St. Dominic, founder of the Dominican Order of Preachers
16th Century painting by Francisco de Zubaran, one of the greatest artists of the Spanish Renaissance
St. Dominic , (1170-1221 AD) Confessor, founder of the mendicant, traveling Order of Preachers, Painting by Claudio Coello, Museum del Prado, 17th Century, Madrid, Spain
Here are the beautiful, traditional and glorious habit styles, related religious and Mendicant customs.
The rich literature and epoch creating spiritual traditions of the various Roman Rite Dominican Friars and Nuns orders and congregations of past historic periods since the glorious days of St.Dominic, St. Catherine of Sienna, and St. Thomas Aquinas, Doctor of the Church. Including those habit styles currently in use around the world including the Anglican styles.
St. Dominic , (1170-1221 AD) Confessor, founder of the mendicant, traveling Order of Preachers (Dominican Friars & Nuns)
In the village of Calaruega, Spain, born son of Felix Guzman and Blessed Joan of Aza; Dominic studied at the University of Palencia, 1184-94, was probably ordained there while pursuing his studies, and was appointed canon at Osma in 1199. There he became proir superior of the chapter, which was noted for its strict adherence to the Holy Rule of St. Benedict (founder of Western monasticism).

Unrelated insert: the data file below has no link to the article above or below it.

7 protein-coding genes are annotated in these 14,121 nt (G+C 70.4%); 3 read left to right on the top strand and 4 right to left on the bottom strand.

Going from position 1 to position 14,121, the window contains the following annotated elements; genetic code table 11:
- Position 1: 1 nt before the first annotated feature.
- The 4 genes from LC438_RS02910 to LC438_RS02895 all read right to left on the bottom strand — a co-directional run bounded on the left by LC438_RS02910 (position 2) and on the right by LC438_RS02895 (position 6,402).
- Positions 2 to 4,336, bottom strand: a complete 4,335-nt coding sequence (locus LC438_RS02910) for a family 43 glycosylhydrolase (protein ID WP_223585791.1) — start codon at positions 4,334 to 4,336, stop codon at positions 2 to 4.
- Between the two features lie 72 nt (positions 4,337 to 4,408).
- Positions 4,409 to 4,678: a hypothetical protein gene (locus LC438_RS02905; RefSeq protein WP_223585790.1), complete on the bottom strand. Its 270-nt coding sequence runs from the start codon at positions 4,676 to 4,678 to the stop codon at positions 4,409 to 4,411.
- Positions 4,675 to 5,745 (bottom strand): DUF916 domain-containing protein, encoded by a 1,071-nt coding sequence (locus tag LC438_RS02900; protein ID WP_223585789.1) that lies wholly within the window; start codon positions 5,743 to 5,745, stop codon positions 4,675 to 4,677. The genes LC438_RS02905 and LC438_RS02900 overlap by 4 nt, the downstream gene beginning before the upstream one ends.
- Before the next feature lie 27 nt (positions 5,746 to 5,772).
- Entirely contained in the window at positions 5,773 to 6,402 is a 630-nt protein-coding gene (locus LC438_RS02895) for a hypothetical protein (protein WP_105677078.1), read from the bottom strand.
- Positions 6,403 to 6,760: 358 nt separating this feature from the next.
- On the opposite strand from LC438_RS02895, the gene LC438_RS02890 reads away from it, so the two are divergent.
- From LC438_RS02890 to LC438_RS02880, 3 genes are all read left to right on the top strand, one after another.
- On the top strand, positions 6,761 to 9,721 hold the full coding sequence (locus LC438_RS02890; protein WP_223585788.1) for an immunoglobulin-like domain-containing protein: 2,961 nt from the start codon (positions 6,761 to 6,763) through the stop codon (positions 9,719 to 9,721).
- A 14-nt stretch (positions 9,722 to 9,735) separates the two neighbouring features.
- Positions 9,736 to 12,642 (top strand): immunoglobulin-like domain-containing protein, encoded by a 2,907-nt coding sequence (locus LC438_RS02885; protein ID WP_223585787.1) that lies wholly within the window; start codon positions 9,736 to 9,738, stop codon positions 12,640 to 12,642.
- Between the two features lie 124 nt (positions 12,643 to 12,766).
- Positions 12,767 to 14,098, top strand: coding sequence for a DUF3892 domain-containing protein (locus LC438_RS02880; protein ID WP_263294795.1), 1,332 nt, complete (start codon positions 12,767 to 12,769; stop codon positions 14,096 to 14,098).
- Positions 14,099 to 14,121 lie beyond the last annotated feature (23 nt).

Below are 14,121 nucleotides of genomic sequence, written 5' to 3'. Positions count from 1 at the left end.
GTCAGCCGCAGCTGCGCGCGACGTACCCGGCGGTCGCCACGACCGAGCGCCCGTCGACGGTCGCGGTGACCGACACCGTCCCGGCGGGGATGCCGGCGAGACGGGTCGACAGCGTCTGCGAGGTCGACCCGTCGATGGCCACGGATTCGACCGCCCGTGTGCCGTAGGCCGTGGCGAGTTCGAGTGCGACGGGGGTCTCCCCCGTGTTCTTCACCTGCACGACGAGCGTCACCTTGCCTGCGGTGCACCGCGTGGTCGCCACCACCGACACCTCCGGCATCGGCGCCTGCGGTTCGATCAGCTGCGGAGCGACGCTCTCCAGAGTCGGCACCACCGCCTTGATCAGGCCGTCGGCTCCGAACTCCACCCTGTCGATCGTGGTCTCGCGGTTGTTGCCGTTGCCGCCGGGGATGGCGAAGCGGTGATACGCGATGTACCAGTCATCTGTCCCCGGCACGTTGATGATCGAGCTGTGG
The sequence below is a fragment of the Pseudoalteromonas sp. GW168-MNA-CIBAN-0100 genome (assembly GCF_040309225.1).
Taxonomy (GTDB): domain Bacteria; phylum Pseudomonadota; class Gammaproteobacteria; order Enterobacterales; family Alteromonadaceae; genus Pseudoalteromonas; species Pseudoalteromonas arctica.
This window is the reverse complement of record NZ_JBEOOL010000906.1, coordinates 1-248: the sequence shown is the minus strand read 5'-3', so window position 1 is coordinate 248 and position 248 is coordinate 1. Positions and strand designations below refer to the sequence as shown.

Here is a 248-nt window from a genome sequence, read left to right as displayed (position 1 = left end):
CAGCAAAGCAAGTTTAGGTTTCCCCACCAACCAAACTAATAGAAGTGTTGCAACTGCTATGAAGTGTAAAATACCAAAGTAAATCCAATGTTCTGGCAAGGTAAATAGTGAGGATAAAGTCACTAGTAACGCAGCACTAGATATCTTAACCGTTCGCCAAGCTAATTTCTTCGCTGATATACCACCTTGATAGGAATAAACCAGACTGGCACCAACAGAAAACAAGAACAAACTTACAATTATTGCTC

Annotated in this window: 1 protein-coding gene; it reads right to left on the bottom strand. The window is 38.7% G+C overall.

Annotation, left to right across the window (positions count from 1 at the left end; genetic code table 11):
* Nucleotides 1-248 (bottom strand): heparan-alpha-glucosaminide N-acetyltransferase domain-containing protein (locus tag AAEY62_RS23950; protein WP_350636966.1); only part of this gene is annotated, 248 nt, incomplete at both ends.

In 1203, he accompanied Bishop Diego do Avezedo of Osma to Languedoc, where Dominic preached against the Albigensians (heretics) and helped reform the Cistercians. Dominic founded an institute for women at Prouille in Albigensian territory in 1206 and attached several preaching friars to it. When Papal legate Peter of Castelnan was murdered by the Albigensians in 1208, Pope Innocent III launched a crusade against them headed by Count Simon IV of Montfort, which was to continue for the next seven years. Dominic followed the army and preached to the heretics but with no great success.
In 1214, Simon gave him a castle at Casseneuil, and Dominic, with six followers, founded an order devoted to the conversion of the Albigensians; the order was canonically approved by the bishop of Toulouse the following year.
Saint Rosa of Lima, Painting by Claudio Coello, Museum del Prado, 17th Century, Madrid, Spain
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